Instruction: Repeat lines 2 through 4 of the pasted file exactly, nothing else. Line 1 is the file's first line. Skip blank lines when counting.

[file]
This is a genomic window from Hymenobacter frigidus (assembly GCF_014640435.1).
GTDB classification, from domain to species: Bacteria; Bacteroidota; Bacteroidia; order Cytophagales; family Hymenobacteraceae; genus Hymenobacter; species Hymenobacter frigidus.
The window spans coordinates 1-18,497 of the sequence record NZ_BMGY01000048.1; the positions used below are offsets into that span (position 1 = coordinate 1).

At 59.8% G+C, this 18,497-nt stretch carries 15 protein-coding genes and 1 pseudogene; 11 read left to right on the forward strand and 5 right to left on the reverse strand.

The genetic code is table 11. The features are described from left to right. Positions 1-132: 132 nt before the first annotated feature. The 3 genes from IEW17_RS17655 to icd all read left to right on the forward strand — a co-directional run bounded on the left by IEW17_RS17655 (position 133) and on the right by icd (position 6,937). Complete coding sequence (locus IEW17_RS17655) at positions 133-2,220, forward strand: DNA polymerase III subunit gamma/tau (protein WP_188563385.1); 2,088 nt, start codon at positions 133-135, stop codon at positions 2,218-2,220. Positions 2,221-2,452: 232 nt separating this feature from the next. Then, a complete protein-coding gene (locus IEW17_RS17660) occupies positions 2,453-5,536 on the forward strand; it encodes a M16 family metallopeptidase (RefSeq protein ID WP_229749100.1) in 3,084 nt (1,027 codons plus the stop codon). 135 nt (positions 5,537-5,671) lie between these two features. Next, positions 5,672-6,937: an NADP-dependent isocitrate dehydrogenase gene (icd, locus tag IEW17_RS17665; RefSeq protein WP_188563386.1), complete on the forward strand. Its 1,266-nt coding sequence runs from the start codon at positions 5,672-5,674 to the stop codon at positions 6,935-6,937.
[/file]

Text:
GTDB classification, from domain to species: Bacteria; Bacteroidota; Bacteroidia; order Cytophagales; family Hymenobacteraceae; genus Hymenobacter; species Hymenobacter frigidus.
The window spans coordinates 1-18,497 of the sequence record NZ_BMGY01000048.1; the positions used below are offsets into that span (position 1 = coordinate 1).

At 59.8% G+C, this 18,497-nt stretch carries 15 protein-coding genes and 1 pseudogene; 11 read left to right on the forward strand and 5 right to left on the reverse strand.